U.S. urged to try security detainee

STOCKHOLM | Sweden says it has urged the U.S. to prosecute or release a Swedish citizen held by American forces in Iraq.

Foreign Ministry spokeswoman Amelie Heinsjo says the man has been held as a security detainee since May.

She says Sweden has presented “a demand for a legal process and that he is given a public defense counsel, or that he is released.”

Newspaper Norrkopings Tidning reports the man became a Swedish citizen after moving from Iraq in 2000. It says he returned to Iraq in May to start a construction business.

The U.S. interprets the U.N. Security Council resolution that authorizes the Iraq mission as giving the coalition broad powers to detain anyone believed to pose a security threat.


Indicted ex-leader returns to jail

TAIPEI | Former Taiwanese president and anti-China firebrand Chen Shui-bian was sent back to jail Tuesday because of the severity of the graft charges against him, a court spokesman said.

Mr. Chen became the first former president to be indicted after prosecutors charged him and more than 10 family members and aides on Dec. 12 with corruption, forgery and money laundering.

Mr. Chen was arrested last month and had been held in jail until his conditional release on Dec. 13.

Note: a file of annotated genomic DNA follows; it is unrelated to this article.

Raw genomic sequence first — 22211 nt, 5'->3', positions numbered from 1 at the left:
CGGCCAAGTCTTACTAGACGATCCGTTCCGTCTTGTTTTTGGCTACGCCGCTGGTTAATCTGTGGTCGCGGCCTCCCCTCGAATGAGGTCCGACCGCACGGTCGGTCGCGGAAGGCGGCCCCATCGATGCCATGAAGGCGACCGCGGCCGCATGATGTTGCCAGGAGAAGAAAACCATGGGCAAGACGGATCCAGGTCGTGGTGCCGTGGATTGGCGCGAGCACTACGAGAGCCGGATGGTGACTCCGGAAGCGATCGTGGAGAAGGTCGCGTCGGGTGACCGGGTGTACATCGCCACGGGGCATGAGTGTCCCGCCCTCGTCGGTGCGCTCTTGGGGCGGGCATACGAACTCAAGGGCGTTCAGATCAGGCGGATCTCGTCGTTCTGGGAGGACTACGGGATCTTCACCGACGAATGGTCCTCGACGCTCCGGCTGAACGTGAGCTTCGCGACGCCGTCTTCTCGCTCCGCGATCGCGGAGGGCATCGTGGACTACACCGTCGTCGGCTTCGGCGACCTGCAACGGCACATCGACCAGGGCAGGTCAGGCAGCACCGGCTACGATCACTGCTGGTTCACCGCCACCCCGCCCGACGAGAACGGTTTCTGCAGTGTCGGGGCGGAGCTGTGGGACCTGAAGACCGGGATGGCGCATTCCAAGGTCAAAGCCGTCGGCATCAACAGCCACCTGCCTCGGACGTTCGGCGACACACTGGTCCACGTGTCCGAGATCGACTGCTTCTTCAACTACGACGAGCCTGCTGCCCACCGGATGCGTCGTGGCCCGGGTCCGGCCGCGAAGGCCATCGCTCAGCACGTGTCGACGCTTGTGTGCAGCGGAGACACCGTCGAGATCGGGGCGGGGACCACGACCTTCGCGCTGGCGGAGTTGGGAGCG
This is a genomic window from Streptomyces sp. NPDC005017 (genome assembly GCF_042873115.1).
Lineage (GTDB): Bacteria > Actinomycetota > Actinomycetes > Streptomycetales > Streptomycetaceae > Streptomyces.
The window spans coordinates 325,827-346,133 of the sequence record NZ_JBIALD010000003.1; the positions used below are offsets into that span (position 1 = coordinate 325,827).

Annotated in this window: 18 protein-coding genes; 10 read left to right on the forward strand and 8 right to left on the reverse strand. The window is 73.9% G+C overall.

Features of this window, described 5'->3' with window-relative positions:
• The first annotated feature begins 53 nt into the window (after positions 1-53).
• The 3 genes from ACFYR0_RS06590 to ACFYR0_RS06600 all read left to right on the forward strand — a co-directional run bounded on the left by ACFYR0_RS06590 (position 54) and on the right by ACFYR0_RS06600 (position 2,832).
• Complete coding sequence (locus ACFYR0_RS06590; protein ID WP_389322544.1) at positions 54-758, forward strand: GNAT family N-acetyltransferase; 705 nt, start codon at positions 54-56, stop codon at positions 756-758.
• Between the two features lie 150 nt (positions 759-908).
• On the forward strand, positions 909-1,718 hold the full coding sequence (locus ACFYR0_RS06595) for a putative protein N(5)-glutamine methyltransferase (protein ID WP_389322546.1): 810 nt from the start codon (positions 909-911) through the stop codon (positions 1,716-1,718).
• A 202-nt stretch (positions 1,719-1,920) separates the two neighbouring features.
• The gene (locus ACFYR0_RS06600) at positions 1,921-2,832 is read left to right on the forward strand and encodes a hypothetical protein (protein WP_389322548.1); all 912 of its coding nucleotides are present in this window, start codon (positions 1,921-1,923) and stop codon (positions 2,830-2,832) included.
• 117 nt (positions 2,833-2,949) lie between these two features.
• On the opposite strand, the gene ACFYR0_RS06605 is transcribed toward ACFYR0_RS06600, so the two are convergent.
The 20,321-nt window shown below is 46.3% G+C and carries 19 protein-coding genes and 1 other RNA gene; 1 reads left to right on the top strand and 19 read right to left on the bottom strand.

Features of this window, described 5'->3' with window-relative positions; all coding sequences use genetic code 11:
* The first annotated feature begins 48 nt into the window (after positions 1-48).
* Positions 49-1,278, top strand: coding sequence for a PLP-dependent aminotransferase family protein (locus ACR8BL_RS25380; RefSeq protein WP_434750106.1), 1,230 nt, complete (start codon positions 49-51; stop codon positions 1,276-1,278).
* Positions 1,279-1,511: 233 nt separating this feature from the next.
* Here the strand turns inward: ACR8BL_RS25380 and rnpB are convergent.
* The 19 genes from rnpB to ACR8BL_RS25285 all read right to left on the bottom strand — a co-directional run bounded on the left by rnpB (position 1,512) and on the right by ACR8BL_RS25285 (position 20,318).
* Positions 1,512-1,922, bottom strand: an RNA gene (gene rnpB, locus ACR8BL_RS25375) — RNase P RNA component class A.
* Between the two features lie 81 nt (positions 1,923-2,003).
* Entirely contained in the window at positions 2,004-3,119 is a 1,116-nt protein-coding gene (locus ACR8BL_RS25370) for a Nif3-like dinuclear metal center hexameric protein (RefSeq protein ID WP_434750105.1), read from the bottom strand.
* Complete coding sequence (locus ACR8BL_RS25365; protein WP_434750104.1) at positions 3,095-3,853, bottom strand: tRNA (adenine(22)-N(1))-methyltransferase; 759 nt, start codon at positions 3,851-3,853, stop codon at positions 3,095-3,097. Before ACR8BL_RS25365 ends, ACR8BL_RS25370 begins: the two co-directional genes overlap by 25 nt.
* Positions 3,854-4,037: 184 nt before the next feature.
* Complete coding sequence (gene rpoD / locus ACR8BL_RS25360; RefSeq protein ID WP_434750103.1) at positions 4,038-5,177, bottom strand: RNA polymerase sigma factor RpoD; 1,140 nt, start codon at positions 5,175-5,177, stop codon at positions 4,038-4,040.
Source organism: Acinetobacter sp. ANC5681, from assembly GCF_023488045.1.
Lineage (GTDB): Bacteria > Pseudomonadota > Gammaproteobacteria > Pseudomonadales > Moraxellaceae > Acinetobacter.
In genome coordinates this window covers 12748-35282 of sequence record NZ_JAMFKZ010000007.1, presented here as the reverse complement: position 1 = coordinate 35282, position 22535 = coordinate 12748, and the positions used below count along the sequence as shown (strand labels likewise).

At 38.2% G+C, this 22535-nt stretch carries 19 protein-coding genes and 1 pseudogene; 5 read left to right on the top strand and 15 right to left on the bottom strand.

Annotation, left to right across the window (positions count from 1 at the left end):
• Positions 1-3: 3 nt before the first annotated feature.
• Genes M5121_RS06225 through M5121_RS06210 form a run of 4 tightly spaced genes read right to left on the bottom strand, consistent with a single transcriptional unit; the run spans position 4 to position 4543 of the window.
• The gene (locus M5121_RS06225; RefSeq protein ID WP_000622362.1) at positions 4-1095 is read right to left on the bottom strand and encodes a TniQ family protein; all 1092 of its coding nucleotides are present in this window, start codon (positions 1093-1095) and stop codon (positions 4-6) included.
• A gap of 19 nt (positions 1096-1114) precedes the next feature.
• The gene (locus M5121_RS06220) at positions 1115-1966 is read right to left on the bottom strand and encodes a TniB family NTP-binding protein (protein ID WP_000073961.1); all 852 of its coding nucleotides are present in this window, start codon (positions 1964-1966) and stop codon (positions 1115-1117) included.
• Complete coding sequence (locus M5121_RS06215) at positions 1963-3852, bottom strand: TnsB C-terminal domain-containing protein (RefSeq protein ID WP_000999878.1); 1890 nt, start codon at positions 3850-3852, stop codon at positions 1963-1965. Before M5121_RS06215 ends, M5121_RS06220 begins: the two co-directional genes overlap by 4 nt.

The Taipei District Court ordered Mr. Chen back to jail after more than 12 hours of deliberation because of the gravity of his purported crimes and for fear he could alter evidence, court officials told reporters.

Mr. Chen - whose pursuit of independence for self-ruled Taiwan upset rival China as well as Taiwan’s main ally, the United States, during his presidency from 2000 to 2008 - denies wrongdoing and has described the probe involving him as a political plot.

“Chen Shui-bian thanks the outside world for his support,” his attorney, Cheng Wen-lung, told reporters. “He will continue to stick up for his good name.”

Prosecutors said they would recommend the heaviest sentence possible for the charges. They accuse Mr. Chen and his wife together of embezzling $3 million from a special presidential fund when he was president.

They also accuse him of accepting bribes totaling around $9 million related to a land-procurement deal and an additional $2.73 million in kickbacks to help a contractor win a tender for a government construction project.


U.S. Navy seizes hashish from boats

DUBAI | The U.S. Navy says it and British forces have seized more than 20 tons of drugs smuggled along a “hash highway” through the waters of the western Indian Ocean.

The Navy estimates the narcotics seized since October - mostly hashish - are worth $100 million. It said proceeds could have helped fund militants in Afghanistan.

The seizures occurred in the Arabian Sea and Gulf of Aden along a route the Navy calls the “hash highway” in a Monday statement. The area is also the frequent scene of attacks by Somali pirates.

Navy 5th Fleet spokesman Lt. Nathan Christensen would not say where the drugs originated. But he says many of the narcotics along the route are going “to and from Afghanistan and Pakistan.”

From wire dispatches and staff reports